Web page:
Hoyer suggests Dems won’t demand DACA on spending bill

Hoyer suggests Dems won’t demand DACA on spending bill
© Greg Nash

Rep. Steny HoyerSteny Hamilton HoyerHouse to vote on resolution affirming peaceful transition of power On The Money: Anxious Democrats push for vote on COVID-19 aid | Pelosi, Mnuchin ready to restart talks | Weekly jobless claims increase | Senate treads close to shutdown deadline Vulnerable Democrats tell Pelosi COVID-19 compromise 'essential' MORE (D-Md.) suggested Tuesday that Democrats won’t insist on "Dreamer" protections as part of this month’s omnibus spending bill.

“I think the omnibus needs to be considered on its own merits, and then we ought to move ahead on DACA,” Hoyer told reporters during his weekly press briefing in the Capitol, referring to the Deferred Action for Childhood Arrivals program.

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That strategy would mark a shift from last month, when Hoyer, Rep. Nancy PelosiNancy PelosiDemocratic senator to party: 'A little message discipline wouldn't kill us' Overnight Health Care: New wave of COVID-19 cases builds in US | Florida to lift all coronavirus restrictions on restaurants, bars | Trump stirs questions with 0 drug coupon plan Overnight Defense: Appeals court revives House lawsuit against military funding for border wall | Dems push for limits on transferring military gear to police | Lawmakers ask for IG probe into Pentagon's use of COVID-19 funds MORE (D-Calif.) and other Democratic leaders had rejected a bipartisan budget agreement because it was not accompanied by a specific commitment from Speaker Paul RyanPaul Davis RyanKenosha will be a good bellwether in 2020 At indoor rally, Pence says election runs through Wisconsin Juan Williams: Breaking down the debates MORE (R-Wis.) to consider legislation salvaging DACA, which President TrumpDonald John TrumpFederal prosecutor speaks out, says Barr 'has brought shame' on Justice Dept. Former Pence aide: White House staffers discussed Trump refusing to leave office Progressive group buys domain name of Trump's No. 1 Supreme Court pick MORE is trying to wind down. The strategy also runs the risk of angering the immigrant rights activists pressing Democrats to use every tool they’ve got to solidify DACA protections.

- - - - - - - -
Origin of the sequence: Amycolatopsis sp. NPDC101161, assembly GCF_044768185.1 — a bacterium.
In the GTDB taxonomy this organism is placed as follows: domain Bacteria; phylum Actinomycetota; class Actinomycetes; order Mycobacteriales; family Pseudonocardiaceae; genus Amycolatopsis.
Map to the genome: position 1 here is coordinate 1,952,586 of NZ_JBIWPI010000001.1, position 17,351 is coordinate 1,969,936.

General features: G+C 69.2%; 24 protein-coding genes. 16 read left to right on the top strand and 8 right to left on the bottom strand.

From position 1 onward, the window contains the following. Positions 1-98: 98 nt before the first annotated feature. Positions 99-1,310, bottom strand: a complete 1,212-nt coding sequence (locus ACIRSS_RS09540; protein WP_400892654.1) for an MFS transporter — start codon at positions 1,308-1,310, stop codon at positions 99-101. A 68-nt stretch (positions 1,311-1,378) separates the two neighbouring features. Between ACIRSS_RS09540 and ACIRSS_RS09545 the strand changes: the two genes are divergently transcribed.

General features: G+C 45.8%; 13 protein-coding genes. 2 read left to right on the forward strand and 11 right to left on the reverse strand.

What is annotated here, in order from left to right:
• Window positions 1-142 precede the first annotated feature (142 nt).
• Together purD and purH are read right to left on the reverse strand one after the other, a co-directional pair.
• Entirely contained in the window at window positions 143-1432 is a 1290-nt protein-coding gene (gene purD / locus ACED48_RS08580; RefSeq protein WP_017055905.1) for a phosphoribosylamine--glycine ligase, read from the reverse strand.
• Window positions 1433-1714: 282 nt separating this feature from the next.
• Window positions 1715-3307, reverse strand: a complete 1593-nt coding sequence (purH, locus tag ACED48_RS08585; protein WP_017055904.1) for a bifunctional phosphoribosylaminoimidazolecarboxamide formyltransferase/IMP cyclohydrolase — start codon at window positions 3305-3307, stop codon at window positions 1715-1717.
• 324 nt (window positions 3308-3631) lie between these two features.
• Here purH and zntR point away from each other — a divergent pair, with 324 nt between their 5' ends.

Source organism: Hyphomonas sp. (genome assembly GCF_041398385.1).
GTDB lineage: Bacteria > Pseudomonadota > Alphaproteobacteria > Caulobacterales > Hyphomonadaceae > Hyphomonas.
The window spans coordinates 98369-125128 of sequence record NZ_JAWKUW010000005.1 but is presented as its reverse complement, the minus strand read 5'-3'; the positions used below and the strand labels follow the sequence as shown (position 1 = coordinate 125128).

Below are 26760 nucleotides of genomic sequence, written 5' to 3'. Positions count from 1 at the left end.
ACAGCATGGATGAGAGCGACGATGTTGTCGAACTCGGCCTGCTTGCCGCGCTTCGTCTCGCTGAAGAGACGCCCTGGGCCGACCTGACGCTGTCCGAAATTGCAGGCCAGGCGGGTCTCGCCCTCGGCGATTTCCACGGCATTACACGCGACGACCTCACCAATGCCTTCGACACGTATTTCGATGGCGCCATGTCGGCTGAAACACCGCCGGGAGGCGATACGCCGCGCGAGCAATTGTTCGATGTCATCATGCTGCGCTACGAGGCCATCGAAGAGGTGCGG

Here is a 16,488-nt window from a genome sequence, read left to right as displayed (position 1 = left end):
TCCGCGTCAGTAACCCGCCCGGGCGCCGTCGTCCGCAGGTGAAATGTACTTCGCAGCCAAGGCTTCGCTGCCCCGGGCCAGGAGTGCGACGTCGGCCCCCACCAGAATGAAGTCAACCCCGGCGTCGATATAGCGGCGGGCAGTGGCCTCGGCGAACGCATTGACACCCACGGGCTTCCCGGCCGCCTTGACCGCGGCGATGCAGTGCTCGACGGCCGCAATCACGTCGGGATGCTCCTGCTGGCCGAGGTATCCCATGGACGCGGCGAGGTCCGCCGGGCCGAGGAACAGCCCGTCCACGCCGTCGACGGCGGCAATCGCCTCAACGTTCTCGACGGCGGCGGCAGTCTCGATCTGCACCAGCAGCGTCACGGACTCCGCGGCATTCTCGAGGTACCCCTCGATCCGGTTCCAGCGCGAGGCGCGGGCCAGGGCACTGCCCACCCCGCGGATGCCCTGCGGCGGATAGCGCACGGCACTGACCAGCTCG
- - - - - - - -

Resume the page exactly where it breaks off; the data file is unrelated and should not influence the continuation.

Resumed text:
Ryan and GOP leaders will need Democratic votes to pass the omnibus due to entrenched opposition from Republican spending hawks — a dynamic Democrats know well.

“The Speaker will not have the votes on his side of the aisle to pass the bill,” Hoyer said. “So he’ll have to expect, and count on, Democratic votes.”

Yet Democrats don’t seem ready to use their leverage to insist on DACA protections as part of the package. Instead, they’re pressuring Ryan to bring a series of separate DACA bills to the floor in back-to-back votes, as Senate GOP leaders had done last month in the upper chamber.

“I’m not going to draw a direct relationship between the two. We want to get DACA done; we want to do what the president said he would do: pass a bill here, he’ll sign it, he’ll take the heat [from] his right wing,” Hoyer said.